NPR congressional correspondent Susan Davis contributed to this report.
MARY LOUISE KELLY, HOST:
Fly commercial. That, in essence, was President Trump's recommendation to Speaker of the House Nancy Pelosi as she was preparing to depart on a congressional trip to a war zone. Pelosi and other lawmakers and aides were about to leave for a trip to Afghanistan, also to Brussels. The president's recommendation came in a letter to the House speaker one day after she wrote to him asking that he delay his January 29 State of the Union address because of security concerns around the government shutdown. NPR congressional correspondent Susan Davis joins us now from Capitol Hill.
Hey there, Sue.
SUSAN DAVIS, BYLINE: Hey, there.
KELLY: Start with the scene there on Capitol Hill. I mean, walk me through quite how this unfolded today.
DAVIS: So Congress had already wrapped up its business for the week, and the lawmakers and aides that were scheduled to go on this CODEL were literally getting on...
KELLY: CODEL, meaning...
DAVIS: CODEL - code for congressional delegation - it's the shorthand that is used up here for when lawmakers take trips abroad. Staff can also take them sometimes, too.
DAVIS: They're very common, and they're often bipartisan. And so lawmakers and aides were literally getting on the bus. The military and the State Department are the support staff for these trips. Lawmakers were boarding a U.S. Air Force bus. They were on their way to the airport when the White House released a letter essentially pulling the plug on the trip and saying - characterized it as a public relations visit and said...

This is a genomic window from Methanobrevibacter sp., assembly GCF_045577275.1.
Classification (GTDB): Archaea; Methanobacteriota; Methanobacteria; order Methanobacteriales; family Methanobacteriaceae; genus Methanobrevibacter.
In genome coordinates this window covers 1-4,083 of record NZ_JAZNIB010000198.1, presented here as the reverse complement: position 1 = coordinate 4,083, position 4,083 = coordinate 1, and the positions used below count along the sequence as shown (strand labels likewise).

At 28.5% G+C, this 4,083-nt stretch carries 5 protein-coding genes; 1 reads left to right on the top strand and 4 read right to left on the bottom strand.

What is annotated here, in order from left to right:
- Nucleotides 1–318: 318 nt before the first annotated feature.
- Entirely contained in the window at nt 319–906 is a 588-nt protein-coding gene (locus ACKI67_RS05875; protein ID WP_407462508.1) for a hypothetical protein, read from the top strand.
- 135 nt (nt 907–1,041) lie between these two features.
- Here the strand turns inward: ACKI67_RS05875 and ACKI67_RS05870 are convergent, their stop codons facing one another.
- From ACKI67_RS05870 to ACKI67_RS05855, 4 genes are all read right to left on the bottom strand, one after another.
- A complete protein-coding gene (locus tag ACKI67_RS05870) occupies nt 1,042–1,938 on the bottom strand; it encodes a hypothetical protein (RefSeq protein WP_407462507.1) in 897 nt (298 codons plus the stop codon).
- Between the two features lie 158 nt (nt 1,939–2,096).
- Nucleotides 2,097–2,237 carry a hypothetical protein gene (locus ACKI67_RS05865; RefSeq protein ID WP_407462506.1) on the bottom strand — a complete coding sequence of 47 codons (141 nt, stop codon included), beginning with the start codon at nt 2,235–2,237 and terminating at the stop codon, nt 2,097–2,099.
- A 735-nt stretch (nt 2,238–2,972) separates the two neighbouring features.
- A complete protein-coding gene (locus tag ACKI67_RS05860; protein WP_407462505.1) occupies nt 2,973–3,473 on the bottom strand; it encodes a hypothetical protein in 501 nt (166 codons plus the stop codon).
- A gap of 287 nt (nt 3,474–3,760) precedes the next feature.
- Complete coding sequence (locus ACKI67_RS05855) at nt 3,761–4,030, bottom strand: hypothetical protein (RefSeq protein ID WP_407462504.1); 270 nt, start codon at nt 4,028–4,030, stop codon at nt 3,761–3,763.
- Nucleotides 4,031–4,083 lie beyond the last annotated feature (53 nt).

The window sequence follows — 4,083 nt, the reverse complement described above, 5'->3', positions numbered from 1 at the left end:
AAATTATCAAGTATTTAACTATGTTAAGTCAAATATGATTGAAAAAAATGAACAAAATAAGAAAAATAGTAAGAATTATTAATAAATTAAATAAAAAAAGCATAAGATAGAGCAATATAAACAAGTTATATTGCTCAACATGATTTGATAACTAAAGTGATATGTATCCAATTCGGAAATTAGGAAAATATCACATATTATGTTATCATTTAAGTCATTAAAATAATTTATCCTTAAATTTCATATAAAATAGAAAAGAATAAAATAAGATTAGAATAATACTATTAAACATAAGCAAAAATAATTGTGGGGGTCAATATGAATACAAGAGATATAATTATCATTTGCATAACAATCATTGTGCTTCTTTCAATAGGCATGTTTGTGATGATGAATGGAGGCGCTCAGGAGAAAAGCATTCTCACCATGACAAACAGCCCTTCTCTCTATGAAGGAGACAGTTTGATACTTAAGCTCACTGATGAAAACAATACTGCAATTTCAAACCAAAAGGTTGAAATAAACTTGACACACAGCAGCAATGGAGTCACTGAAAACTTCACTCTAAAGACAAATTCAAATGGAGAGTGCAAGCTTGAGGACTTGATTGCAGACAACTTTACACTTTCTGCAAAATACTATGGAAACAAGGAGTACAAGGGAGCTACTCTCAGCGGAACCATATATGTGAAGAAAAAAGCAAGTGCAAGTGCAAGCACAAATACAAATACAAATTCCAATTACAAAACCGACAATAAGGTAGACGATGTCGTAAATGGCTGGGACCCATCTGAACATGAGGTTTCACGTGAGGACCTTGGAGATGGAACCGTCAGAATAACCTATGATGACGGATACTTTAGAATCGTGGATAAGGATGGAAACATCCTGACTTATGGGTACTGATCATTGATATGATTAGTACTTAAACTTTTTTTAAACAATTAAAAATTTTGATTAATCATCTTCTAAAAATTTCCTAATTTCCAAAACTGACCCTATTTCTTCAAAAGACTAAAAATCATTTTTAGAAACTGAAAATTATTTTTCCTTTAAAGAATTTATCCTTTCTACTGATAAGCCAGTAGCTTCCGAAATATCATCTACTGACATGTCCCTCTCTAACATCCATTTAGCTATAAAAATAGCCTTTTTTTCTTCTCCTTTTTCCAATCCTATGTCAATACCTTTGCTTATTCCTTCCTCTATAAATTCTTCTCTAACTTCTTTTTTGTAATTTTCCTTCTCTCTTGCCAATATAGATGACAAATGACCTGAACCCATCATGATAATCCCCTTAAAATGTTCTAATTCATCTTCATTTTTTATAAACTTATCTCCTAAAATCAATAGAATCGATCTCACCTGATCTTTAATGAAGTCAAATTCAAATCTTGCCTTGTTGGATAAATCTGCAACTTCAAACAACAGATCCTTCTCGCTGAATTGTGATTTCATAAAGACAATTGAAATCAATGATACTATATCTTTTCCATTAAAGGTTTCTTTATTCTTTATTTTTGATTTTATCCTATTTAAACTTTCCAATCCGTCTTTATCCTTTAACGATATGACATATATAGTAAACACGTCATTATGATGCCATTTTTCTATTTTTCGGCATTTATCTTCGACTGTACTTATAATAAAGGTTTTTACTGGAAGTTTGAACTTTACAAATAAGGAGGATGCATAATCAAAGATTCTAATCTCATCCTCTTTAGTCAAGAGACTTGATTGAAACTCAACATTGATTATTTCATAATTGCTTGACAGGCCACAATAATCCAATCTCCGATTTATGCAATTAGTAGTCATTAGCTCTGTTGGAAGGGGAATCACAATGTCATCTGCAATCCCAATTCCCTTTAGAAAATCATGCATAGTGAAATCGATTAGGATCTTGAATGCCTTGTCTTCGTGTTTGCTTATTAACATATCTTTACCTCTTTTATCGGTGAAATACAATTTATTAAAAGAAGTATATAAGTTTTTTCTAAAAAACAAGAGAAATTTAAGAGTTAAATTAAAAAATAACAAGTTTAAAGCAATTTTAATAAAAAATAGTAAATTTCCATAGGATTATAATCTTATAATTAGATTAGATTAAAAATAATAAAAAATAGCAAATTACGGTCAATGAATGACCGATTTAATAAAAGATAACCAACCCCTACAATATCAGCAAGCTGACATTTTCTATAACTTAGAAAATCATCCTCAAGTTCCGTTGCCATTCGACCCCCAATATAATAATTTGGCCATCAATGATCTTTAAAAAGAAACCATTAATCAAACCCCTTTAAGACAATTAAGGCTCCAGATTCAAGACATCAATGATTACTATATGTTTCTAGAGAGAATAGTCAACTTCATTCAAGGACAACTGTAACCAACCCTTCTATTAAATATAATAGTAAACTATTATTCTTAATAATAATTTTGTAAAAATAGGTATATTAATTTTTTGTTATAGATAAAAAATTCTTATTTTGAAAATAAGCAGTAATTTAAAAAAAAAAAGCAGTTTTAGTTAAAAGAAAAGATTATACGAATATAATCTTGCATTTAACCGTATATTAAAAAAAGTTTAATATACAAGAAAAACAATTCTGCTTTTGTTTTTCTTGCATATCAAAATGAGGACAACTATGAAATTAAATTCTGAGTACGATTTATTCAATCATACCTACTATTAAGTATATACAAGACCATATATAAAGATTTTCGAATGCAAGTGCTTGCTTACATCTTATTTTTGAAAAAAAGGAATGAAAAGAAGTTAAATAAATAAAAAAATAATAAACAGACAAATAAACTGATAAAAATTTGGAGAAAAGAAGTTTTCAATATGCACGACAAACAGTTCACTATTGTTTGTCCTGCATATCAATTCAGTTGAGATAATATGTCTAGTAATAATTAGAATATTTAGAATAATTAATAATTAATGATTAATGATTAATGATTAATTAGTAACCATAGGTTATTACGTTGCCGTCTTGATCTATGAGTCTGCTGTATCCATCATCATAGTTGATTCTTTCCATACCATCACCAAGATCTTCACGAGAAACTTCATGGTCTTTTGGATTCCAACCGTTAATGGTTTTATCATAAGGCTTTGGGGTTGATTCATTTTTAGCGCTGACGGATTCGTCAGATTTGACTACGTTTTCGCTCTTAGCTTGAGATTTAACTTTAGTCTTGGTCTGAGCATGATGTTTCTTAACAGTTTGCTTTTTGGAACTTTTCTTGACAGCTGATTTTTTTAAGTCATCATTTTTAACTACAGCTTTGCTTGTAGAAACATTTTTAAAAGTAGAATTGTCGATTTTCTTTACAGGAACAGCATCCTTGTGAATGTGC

KELLY: Wow. They were literally, bags packed, ready to go.
DAVIS: Yes. And they essentially canceled the trip. The bus turned around. Many of us chased after that bus. It pulled back up to the Capitol, and they got off the bus.
KELLY: Wow. That's quite a scene. What was the purpose of this trip? To Afghanistan - so they were going to go to the war zone.
DAVIS: These are very common trips.
DAVIS: They happen all the time. House Speaker Nancy Pelosi was leading the CODEL. They were scheduled to take a weekend trip to meet with NATO commanders in Brussels and then to meet with troops in Afghanistan. They were scheduled to be back in time for the congressional session next week.
I would say that these trips are probably one of the last things that are known as being nonpartisan or bipartisan and also a way in which the executive branch and the legislative branch work together. These trips can't happen without military support, without State Department support. There were already support staff on the ground in Belgium awaiting lawmakers to get there on this trip. And I talked to a lot of staffers and members that are kind of stunned because this has just simply never happened before. The president has never pulled the plug on a CODEL for political reasons.